What Is Tetralogy of Fallot?
Tetralogy of Fallot (teh-TRAL-uh-jee of fuh-LOW) — or TOF — is a combination of congenital heart defects. It has four components:
- A ventricular septal defect (VSD)
- Pulmonary stenosis : This may be narrowing of the valve itself, or narrowing above or below the valve. Often, it is below the valve (known as infundibular narrowing or sub-PS) and at the valve level
- Thickening of the right ventricle called right ventricular hypertrophy (RVH)
- Overriding or straddling of the aorta over the wall (septum) between the right and left ventricles
To understand TOF, frequently called “tet,” you must understand two main abnormalities:
- A large hole, or ventricular septal defect (VSD)
- A narrowing (stenosis) (sten-O'-sis) at or just beneath the pulmonary valve
This narrowing partially blocks/obstructs the blood flow from the heart's right side to the lungs. If there were no hole between the ventricles, the right ventricle would have to increase the pressure to overcome this narrowing or obstruction.
However, since there is a VSD, blood can flow from the right ventricle to the left ventricle without going through the lungs. Therefore, blue blood (blood with less oxygen) goes to the body and the patient may appear more blue or “cyanotic.” The more obstruction there is, the less blood can get to the lungs to become oxygenated and the bluer (more cyanotic) the patient becomes.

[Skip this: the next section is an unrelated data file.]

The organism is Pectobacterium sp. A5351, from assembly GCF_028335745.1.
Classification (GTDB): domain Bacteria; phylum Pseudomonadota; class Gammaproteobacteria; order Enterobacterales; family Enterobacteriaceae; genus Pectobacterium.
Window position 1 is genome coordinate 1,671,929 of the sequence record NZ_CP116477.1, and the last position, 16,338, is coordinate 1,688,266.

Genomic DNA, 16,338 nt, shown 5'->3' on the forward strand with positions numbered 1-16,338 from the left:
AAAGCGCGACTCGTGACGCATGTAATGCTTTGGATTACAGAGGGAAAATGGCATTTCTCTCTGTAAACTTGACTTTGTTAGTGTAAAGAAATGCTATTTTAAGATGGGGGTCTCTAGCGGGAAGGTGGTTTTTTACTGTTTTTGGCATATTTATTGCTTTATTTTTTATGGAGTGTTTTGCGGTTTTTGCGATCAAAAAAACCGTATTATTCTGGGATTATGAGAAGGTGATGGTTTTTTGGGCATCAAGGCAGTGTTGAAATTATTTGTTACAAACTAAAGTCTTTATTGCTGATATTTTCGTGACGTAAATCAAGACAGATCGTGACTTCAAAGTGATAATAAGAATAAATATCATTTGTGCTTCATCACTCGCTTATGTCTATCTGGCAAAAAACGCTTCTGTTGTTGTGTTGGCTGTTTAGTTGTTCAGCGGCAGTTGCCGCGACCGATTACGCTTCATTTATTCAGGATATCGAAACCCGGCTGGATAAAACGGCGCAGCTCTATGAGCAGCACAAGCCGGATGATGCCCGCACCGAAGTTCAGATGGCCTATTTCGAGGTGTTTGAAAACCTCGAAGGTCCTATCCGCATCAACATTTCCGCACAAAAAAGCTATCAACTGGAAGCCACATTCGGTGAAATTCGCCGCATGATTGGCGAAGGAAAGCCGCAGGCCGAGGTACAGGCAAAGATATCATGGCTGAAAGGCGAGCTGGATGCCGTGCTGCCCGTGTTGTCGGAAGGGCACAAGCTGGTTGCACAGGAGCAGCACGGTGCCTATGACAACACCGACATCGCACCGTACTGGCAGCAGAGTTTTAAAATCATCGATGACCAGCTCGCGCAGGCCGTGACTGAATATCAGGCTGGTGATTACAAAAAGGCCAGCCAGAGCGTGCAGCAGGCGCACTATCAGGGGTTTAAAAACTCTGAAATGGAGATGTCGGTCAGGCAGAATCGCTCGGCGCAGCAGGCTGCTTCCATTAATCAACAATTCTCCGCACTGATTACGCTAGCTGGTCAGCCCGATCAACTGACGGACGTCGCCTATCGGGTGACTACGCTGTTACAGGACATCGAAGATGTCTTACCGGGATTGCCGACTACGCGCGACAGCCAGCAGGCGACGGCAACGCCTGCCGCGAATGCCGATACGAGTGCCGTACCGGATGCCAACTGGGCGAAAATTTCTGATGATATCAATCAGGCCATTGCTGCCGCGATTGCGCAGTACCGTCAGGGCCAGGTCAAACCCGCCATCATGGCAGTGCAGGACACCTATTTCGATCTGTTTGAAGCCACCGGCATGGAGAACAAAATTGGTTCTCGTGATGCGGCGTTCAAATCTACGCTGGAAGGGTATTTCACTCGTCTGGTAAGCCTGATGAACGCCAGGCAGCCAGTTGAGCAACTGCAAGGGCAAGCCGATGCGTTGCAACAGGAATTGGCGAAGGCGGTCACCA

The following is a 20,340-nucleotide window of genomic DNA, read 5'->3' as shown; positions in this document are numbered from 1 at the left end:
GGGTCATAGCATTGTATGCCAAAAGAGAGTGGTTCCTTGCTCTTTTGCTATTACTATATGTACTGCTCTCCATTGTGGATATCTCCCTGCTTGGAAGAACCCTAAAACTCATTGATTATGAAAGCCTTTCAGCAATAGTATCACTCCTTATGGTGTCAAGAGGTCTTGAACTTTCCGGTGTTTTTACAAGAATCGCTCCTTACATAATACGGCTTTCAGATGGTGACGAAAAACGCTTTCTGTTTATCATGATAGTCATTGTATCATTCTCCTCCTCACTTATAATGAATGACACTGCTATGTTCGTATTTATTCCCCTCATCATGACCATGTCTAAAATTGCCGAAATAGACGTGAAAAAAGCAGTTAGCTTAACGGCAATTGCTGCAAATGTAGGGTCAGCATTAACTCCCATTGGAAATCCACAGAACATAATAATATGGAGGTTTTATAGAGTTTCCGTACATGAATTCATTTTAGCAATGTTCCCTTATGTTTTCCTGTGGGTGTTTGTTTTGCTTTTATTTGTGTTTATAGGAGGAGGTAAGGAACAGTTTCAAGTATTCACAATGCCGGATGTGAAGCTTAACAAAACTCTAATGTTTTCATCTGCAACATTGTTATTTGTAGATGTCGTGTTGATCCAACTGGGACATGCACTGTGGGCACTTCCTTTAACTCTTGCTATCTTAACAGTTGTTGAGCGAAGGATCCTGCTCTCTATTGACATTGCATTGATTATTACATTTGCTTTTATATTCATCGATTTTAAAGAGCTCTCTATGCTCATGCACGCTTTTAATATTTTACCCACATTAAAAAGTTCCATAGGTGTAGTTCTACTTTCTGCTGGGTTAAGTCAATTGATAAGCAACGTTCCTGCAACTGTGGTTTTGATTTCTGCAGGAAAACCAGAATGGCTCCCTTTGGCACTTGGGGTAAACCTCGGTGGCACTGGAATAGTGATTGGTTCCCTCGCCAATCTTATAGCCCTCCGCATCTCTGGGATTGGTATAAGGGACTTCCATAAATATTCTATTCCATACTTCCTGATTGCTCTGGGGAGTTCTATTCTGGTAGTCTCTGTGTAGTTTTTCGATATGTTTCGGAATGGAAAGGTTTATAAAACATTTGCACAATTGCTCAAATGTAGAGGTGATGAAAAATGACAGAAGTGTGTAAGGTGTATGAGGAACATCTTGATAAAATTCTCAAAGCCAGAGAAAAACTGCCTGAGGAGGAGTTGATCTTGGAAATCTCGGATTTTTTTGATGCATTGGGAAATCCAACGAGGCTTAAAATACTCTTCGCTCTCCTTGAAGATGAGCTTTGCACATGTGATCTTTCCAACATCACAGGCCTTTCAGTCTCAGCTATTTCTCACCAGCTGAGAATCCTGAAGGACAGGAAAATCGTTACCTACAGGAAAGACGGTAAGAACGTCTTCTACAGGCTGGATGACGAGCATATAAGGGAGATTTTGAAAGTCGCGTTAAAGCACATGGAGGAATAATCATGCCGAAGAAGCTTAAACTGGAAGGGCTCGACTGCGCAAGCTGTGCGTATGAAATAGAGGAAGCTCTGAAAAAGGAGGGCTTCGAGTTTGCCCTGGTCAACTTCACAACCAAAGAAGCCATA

In some patients, there is complete obstruction to blood flow to the lungs (known as pulmonary atresia), in which case, all the blue blood goes from the right to the left ventricle. The only way to get blood to the lungs is if the ductus arteriosus remains open by giving a medication called prostaglandin.
In less severe forms of tetralogy of Fallot, there is only mild obstruction to blood flow to the lungs. These patients may not have cyanosis (blueness) unless the obstruction gets worse with time, which it often does. Some patients with tetralogy of Fallot have normal saturations and are referred to as having “pink” tetralogy.
What Are Tet Spells?
Some babies with tetralogy of Fallot have “spells” where they suddenly become very blue (cyanotic) and breathe rapidly. They may become irritable or even become unconscious. These “spells” are caused by a decrease in blood flow to the lungs and increased blue blood flow from the right to the left ventricle, then to the body. They can be dangerous and, if they occur, the pediatric cardiologist needs to be notified and patients require urgent/emergent evaluation.
Usually, in the United States, surgery is performed early in life so that these “spells” do not occur. The type of surgery depends in part on the anatomy of the heart and vessels, specifically the size of the pulmonary arteries, the amount of narrowing or obstruction below the pulmonary valve, the pulmonary valve size and several other factors.